Autocorrect messes with an art professor's online lesson plans
|I thought that holding this semester's art history course online would make teaching easier. However, every time I announce an assignment to my students, autocorrect always fucks it up!
When I assigned a textbook reading on paleolithic art, my laptop changed it to "polydactyl art." All my students messaged me about how the section in the textbook mentioned nothing about polydactyls. I had to explain to all of them that I meant "paleolithic." One student neglected to read my announcement and turned in a sculpture of Willendorf with six toes for credit. Of course, I gave her a 0.
During our Ancient Mesopotamia and Persia unit, I asked my students to research Enheduanna, a Mesopotamian priestess and poet. I thought there would be no way autocorrect could fuck that up until all my students turned in weird stories about echidnas writing poetry! None of what my students wrote was relevant except for one student who researched Mesopotamian poetry. Surprisingly, this was the same student who turned in that six-toed Willendorf sculpture.
Then came the Ancient Egypt unit. I was as excited about this unit as my students were. What I wasn't excited about, though, was the many ways autocorrect could fuck up my assignments for this unit. I don't understand how it managed to do it, but autocorrect turned "gods" into "Squoz." I don't even know what a Squoz is! All my students except one said, "Fuck it!" and neglected to turn in anything except for the student mentioned earlier. It turns out that the barn she takes horseback riding lessons at has a cat named Squoz. Go figure.
Seeing that she was the only one who even tried anymore, I stopped giving her 0s and gave her credit for just turning in something. When "art market" got autocorrected to "art Mukuro," she turned in a drawing of her friend's cat sculpting the famous Aphrodite in her image. Somehow, "Greek vase painting" became "Squeak vase painting," and she recreated a vase painting she researched with all the characters as this white cat, whom she elaborated was named Squeak. "Nero" understandably became "Nemo," and she managed to write a fictional account of the rule of an orange tabby with that namesake as emperor of Rome. I was impressed by this student's creativity and adaptability, especially since I had given up on correcting myself at that point.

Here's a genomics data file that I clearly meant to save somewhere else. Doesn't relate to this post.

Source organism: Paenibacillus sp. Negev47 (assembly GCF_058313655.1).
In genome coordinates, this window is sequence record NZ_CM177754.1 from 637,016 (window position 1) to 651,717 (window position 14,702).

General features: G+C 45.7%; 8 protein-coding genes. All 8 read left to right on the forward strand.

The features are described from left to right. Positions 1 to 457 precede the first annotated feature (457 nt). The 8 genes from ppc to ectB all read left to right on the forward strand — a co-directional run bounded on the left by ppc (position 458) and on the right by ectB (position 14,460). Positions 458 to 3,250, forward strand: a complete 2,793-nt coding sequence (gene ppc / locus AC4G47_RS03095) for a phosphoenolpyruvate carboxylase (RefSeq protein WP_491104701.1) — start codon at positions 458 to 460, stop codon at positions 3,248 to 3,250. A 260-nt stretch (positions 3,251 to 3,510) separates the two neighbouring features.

Because she was the only student getting credit for her assignments in class, she was the only one who passed. All my other students were understandably pissed, but I considered it too late to explain myself. I deserved their displeasure. I let my frustration get the better of me and refused to communicate for the rest of the semester. I've failed all these other students, meaning I've proven myself inept as a teacher. Perhaps I'll stick to offline classes from now on.